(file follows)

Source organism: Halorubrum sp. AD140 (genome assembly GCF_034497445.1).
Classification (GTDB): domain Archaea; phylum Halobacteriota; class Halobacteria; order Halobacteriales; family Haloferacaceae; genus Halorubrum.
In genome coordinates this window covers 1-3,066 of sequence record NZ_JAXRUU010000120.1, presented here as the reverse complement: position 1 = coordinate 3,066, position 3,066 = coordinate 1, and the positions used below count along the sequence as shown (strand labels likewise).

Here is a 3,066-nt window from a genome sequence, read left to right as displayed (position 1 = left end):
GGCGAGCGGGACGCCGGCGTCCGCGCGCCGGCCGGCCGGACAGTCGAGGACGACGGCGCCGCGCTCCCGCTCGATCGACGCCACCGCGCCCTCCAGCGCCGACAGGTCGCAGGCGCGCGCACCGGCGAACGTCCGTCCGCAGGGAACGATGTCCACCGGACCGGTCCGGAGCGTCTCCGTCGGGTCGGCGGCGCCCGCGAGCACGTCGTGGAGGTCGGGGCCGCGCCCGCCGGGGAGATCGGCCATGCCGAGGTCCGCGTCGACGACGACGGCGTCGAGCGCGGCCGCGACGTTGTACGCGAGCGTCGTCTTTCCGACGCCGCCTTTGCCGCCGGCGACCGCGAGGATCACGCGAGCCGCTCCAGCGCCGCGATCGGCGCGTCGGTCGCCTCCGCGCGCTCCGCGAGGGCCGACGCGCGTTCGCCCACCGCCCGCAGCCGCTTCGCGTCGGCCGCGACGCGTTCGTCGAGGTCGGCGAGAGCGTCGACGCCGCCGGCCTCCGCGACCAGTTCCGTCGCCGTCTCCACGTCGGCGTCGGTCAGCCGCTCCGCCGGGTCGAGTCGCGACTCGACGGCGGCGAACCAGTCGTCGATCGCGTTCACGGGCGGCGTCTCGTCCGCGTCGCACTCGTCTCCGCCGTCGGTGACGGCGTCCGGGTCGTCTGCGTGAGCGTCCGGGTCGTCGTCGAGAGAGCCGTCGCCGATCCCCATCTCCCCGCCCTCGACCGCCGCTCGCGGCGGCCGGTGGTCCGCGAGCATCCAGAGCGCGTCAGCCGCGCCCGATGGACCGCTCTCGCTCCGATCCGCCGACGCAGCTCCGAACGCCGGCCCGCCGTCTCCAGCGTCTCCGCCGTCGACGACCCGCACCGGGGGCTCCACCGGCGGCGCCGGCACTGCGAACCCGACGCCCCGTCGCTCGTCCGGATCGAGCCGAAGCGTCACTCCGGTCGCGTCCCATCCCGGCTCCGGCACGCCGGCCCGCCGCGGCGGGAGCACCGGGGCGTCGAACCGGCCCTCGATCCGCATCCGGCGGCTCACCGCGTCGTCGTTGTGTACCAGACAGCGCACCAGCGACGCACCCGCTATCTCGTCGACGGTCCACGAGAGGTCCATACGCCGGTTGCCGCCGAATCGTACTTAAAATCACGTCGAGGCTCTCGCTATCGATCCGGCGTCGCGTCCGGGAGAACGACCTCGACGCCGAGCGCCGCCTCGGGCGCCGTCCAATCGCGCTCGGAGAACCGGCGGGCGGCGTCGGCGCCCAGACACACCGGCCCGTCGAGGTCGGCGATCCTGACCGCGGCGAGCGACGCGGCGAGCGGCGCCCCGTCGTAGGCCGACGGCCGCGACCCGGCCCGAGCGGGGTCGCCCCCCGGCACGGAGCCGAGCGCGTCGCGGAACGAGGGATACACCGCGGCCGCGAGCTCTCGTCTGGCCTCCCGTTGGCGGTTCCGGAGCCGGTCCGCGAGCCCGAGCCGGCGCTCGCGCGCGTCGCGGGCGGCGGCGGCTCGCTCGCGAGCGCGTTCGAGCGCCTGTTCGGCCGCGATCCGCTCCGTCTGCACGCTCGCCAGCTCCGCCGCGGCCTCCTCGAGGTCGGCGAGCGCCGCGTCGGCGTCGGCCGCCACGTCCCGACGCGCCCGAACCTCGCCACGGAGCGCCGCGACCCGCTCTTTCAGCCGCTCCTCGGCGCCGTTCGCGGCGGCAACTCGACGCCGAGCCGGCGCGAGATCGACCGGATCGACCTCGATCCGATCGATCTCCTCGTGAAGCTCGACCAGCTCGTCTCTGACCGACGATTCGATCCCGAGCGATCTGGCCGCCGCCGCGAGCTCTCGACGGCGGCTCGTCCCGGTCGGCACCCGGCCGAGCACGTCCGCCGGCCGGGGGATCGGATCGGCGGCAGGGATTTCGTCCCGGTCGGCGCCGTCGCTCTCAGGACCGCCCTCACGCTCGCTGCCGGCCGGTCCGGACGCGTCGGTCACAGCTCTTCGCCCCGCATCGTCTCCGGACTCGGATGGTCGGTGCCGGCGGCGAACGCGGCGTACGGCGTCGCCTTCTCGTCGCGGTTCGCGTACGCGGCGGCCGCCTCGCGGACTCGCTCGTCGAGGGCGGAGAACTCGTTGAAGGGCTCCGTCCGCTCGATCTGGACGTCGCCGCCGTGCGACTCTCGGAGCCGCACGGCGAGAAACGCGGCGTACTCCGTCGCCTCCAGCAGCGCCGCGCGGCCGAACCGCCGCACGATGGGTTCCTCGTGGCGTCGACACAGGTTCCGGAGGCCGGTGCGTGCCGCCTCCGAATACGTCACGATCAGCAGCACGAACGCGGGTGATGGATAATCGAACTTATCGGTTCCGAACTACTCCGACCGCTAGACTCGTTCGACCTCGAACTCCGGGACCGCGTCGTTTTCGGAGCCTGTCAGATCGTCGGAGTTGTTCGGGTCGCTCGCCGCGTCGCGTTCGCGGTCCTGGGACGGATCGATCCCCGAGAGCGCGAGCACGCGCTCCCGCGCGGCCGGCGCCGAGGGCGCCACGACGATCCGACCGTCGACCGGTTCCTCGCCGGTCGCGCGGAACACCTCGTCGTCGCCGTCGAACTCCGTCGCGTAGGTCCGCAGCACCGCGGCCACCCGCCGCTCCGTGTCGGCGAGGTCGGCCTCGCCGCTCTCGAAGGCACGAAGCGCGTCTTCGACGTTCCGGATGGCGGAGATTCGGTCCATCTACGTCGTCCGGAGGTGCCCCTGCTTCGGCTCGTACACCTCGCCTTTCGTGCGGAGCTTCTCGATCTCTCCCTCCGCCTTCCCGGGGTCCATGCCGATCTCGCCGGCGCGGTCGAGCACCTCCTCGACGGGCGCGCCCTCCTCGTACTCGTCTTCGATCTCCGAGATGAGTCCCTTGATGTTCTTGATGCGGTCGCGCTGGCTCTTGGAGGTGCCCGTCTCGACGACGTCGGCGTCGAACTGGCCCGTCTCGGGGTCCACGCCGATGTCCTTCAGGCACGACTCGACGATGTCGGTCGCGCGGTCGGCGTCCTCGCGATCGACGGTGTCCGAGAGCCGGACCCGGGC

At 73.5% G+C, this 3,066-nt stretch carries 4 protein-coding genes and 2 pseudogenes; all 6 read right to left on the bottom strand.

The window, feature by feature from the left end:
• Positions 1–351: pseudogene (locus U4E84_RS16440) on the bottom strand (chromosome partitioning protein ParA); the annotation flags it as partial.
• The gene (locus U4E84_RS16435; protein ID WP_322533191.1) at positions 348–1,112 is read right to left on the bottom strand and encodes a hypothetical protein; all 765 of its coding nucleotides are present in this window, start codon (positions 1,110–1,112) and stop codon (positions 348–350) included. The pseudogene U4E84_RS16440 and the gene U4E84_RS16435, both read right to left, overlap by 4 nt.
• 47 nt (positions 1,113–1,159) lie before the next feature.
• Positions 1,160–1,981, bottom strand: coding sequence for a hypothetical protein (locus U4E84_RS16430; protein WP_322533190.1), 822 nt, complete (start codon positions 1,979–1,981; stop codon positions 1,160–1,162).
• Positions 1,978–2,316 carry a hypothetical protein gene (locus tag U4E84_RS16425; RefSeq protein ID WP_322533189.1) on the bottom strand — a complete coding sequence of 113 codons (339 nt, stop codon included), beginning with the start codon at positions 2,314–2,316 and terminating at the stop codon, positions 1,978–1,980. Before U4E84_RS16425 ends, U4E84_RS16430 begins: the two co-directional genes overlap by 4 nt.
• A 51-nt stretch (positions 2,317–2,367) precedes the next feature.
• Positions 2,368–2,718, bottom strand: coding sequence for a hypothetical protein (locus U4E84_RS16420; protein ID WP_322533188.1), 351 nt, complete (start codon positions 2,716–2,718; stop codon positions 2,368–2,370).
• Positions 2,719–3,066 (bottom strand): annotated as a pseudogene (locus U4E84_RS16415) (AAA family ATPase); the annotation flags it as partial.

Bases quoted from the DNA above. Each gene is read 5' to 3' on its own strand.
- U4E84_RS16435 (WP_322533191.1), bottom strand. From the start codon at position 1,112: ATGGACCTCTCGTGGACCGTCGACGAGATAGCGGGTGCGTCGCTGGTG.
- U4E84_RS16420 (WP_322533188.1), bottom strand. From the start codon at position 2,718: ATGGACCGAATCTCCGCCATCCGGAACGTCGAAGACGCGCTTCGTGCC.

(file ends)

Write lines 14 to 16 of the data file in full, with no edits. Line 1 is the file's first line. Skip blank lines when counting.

• Positions 2,368–2,718, bottom strand: coding sequence for a hypothetical protein (locus U4E84_RS16420; protein ID WP_322533188.1), 351 nt, complete (start codon positions 2,716–2,718; stop codon positions 2,368–2,370).
• Positions 2,719–3,066 (bottom strand): annotated as a pseudogene (locus U4E84_RS16415) (AAA family ATPase); the annotation flags it as partial.

Bases quoted from the DNA above. Each gene is read 5' to 3' on its own strand.